Muslims in China ordered to surrender copies of the Quran and prayer mats

Uighur Muslim men

The Chinese government have stepped up their crackdown on Muslims in the Xinjiang region by launching a new campaign calling for the surrender of religious items like prayer mats and copies of the Quran. 

The new regulations came as part of the “Three Illegals and One Item” campaign that is underway in the north-western Xinjiang region, which has outlawed “illegal” religious items owned by Uyghur Muslims.

The campaign also bans religious activities, Islamic teachings and possessing items such as prayer mats and copies of the Quran.

Dilxat Raxit of the exile World Uyghur Congress, told Radio Free Asia (RFA): “We received a notification saying that every single ethnic Uyghur must hand in any Islam-related items from their own home, including Qurans, prayers and anything else bearing the symbols of religion.

“They have to be handed in voluntarily. If they aren’t handed in, and they are found, then there will be harsh punishments.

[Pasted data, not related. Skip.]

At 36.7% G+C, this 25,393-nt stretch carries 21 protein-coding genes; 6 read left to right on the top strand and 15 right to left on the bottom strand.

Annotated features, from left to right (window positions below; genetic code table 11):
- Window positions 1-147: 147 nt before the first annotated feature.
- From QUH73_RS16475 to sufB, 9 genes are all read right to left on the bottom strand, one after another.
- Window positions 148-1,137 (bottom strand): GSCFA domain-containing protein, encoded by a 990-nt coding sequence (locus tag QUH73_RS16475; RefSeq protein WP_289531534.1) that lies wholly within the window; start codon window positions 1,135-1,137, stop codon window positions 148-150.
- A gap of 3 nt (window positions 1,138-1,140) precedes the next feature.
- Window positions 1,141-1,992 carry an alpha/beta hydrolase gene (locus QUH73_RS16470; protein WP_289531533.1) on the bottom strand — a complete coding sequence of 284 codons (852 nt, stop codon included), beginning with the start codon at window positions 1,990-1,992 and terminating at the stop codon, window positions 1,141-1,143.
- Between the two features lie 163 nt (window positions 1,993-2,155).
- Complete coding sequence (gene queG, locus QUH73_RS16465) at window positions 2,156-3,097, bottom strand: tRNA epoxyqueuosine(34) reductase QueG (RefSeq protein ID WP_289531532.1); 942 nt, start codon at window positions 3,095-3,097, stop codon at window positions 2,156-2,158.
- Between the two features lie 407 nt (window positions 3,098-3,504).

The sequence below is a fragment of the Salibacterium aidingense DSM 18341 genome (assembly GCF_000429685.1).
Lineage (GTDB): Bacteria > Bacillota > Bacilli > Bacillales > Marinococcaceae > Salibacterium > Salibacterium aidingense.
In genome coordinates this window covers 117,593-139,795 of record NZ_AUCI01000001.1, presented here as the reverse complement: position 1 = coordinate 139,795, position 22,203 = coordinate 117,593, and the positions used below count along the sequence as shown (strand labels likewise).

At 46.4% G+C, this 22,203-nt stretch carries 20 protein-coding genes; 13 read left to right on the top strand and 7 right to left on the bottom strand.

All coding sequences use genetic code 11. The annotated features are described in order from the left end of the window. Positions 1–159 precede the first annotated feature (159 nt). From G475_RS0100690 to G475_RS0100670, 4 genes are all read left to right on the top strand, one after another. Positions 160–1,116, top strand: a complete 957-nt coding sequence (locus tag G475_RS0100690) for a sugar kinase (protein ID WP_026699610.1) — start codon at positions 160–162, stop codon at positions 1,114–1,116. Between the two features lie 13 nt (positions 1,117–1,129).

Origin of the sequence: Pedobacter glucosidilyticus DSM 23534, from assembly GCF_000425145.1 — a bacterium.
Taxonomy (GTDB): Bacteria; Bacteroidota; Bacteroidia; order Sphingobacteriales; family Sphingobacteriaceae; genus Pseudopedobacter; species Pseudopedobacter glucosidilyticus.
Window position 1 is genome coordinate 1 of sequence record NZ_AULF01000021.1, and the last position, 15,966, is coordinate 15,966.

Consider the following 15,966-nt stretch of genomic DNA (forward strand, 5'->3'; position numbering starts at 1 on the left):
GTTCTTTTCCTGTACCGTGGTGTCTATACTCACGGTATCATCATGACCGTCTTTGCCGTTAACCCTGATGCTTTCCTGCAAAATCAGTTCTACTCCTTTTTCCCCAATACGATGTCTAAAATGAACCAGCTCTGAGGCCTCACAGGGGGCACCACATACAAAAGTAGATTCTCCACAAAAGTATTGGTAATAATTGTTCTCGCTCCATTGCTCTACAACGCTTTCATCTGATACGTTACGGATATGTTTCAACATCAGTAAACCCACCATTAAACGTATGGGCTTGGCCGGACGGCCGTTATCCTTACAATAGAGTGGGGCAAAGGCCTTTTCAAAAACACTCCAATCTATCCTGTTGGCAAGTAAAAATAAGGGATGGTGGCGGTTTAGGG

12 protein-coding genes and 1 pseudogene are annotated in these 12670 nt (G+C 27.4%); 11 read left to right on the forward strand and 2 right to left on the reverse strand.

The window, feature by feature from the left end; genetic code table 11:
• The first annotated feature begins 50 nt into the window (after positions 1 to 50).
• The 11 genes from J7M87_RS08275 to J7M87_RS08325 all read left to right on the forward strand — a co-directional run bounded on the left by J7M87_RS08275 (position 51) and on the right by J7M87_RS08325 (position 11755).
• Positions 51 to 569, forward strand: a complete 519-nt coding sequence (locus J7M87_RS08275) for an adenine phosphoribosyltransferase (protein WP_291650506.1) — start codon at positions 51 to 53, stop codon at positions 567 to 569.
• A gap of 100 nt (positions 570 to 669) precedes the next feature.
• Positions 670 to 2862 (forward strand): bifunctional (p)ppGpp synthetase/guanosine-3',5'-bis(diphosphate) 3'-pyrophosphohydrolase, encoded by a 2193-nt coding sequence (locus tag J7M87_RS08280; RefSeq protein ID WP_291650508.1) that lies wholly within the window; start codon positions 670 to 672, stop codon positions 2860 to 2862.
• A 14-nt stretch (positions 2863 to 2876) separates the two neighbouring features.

He added that there were reports that Kashgar, Hotan and other regions had been given the same orders last week.

Chinese authorities says it is facing threats from domestic “extremists”, however critics have accused Beijing of a broader pattern of religious discrimination, detention and abuse.

The Uyghur Human Rights Project has asked China to respect the international human rights on freedom of religion and to end the indiscriminate targeting of Uyghurs.

In its 2016 and 2017 update, Amnesty International said the Chinese government “continued to violate the right to freedom of religion, and crack down on all unauthorised religious gatherings” in the region of Xinjiang by detaining Uyghur writers.

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